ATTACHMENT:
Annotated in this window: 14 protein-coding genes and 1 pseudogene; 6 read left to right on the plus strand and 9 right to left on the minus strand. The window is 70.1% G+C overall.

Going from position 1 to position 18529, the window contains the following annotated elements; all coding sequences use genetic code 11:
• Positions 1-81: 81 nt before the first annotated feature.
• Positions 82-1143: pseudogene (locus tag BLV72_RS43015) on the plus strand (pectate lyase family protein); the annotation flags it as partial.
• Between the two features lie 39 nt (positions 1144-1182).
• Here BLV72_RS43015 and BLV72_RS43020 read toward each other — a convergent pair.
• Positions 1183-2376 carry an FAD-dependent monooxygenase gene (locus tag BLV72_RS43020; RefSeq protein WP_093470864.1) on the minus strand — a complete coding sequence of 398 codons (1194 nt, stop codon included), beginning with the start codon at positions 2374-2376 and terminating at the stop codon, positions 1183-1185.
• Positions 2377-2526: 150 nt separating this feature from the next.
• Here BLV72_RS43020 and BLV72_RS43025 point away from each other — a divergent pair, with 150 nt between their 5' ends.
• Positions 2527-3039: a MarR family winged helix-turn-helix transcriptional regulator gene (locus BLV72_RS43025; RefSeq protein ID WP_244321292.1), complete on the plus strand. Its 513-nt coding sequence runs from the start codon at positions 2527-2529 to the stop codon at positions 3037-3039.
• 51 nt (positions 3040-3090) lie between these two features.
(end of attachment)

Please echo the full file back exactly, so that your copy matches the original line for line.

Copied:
Annotated in this window: 14 protein-coding genes and 1 pseudogene; 6 read left to right on the plus strand and 9 right to left on the minus strand. The window is 70.1% G+C overall.

Going from position 1 to position 18529, the window contains the following annotated elements; all coding sequences use genetic code 11:
• Positions 1-81: 81 nt before the first annotated feature.
• Positions 82-1143: pseudogene (locus tag BLV72_RS43015) on the plus strand (pectate lyase family protein); the annotation flags it as partial.
• Between the two features lie 39 nt (positions 1144-1182).
• Here BLV72_RS43015 and BLV72_RS43020 read toward each other — a convergent pair.
• Positions 1183-2376 carry an FAD-dependent monooxygenase gene (locus tag BLV72_RS43020; RefSeq protein WP_093470864.1) on the minus strand — a complete coding sequence of 398 codons (1194 nt, stop codon included), beginning with the start codon at positions 2374-2376 and terminating at the stop codon, positions 1183-1185.
• Positions 2377-2526: 150 nt separating this feature from the next.
• Here BLV72_RS43020 and BLV72_RS43025 point away from each other — a divergent pair, with 150 nt between their 5' ends.
• Positions 2527-3039: a MarR family winged helix-turn-helix transcriptional regulator gene (locus BLV72_RS43025; RefSeq protein ID WP_244321292.1), complete on the plus strand. Its 513-nt coding sequence runs from the start codon at positions 2527-2529 to the stop codon at positions 3037-3039.
• 51 nt (positions 3040-3090) lie between these two features.